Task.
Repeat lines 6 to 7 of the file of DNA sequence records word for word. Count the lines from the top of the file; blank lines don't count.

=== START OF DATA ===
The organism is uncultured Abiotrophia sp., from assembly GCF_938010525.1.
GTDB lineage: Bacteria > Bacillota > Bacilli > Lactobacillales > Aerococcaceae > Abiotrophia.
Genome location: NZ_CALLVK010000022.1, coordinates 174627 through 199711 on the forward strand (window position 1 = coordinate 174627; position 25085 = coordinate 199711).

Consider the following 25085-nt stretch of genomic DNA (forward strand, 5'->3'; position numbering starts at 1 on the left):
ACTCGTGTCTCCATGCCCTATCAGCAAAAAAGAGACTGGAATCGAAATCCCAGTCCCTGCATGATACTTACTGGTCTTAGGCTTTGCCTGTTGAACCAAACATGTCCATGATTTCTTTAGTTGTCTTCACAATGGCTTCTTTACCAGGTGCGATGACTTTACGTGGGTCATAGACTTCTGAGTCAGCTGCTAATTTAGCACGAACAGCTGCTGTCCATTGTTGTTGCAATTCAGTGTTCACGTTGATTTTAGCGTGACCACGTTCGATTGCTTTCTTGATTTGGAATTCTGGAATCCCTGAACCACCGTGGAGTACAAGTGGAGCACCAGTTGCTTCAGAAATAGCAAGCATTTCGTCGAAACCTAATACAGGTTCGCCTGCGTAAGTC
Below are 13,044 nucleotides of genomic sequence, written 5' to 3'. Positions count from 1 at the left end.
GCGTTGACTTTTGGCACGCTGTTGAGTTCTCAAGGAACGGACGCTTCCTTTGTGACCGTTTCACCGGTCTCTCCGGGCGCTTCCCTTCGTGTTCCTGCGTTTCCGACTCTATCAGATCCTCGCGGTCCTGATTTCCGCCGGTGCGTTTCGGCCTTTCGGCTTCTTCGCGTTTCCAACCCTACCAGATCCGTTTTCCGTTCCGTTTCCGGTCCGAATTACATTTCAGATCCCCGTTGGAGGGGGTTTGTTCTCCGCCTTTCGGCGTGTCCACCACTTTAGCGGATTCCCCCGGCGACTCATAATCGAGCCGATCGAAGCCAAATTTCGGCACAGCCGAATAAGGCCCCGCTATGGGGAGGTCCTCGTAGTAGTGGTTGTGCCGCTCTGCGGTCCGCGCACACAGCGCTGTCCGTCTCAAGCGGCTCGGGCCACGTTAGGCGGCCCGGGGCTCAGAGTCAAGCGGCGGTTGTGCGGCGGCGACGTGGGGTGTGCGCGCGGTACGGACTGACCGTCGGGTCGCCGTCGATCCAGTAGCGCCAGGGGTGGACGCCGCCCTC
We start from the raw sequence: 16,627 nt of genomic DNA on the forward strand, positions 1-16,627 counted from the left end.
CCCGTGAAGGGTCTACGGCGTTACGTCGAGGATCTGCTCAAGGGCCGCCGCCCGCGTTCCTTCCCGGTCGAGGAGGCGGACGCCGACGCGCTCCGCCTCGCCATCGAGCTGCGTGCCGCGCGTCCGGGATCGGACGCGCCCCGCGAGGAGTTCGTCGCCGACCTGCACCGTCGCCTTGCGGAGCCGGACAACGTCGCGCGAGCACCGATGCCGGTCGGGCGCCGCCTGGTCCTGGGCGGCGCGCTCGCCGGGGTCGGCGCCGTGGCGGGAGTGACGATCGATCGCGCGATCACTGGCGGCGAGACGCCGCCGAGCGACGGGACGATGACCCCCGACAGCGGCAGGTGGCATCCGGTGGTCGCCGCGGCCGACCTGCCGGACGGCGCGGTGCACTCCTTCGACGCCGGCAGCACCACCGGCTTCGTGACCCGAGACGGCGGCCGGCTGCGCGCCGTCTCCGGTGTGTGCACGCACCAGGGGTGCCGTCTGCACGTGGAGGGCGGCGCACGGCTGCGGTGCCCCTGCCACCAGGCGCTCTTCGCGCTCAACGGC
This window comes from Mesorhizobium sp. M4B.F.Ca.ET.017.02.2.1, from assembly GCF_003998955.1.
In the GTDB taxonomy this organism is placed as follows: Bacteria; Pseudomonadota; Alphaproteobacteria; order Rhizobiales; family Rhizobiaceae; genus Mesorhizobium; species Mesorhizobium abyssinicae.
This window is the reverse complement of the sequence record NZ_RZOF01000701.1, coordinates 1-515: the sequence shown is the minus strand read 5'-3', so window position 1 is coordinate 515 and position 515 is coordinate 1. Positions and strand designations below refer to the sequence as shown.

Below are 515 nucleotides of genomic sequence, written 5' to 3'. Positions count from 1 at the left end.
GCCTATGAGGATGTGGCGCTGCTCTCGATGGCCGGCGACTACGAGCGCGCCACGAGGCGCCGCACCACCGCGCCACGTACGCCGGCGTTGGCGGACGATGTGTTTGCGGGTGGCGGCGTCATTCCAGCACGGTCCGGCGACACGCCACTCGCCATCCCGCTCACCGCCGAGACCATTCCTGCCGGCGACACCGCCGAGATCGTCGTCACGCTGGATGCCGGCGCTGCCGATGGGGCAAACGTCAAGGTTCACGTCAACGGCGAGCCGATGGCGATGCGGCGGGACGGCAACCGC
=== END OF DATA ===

Below are 13,044 nucleotides of genomic sequence, written 5' to 3'. Positions count from 1 at the left end.
GCGTTGACTTTTGGCACGCTGTTGAGTTCTCAAGGAACGGACGCTTCCTTTGTGACCGTTTCACCGGTCTCTCCGGGCGCTTCCCTTCGTGTTCCTGCGTTTCCGACTCTATCAGATCCTCGCGGTCCTGATTTCCGCCGGTGCGTTTCGGCCTTTCGGCTTCTTCGCGTTTCCAACCCTACCAGATCCGTTTTCCGTTCCGTTTCCGGTCCGAATTACATTTCAGATCCCCGTTGGAGGGGGTTTGTTCTCCGCCTTTCGGCGTGTCCACCACTTTAGCGGATTCCCCCGGCGACTCATAATCGAGCCGATCGAAGCCAAATTTCGGCACAGCCGAATAAGGCCCCGCTATGGGGAGGTCCTCGTAGTAGTGGTTGTGCCGCTCTGCGGTCCGCGCACACAGCGCTGTCCGTCTCAAGCGGCTCGGGCCACGTTAGGCGGCCCGGGGCTCAGAGTCAAGCGGCGGTTGTGCGGCGGCGACGTGGGGTGTGCGCGCGGTACGGACTGACCGTCGGGTCGCCGTCGATCCAGTAGCGCCAGGGGTGGACGCCGCCCTC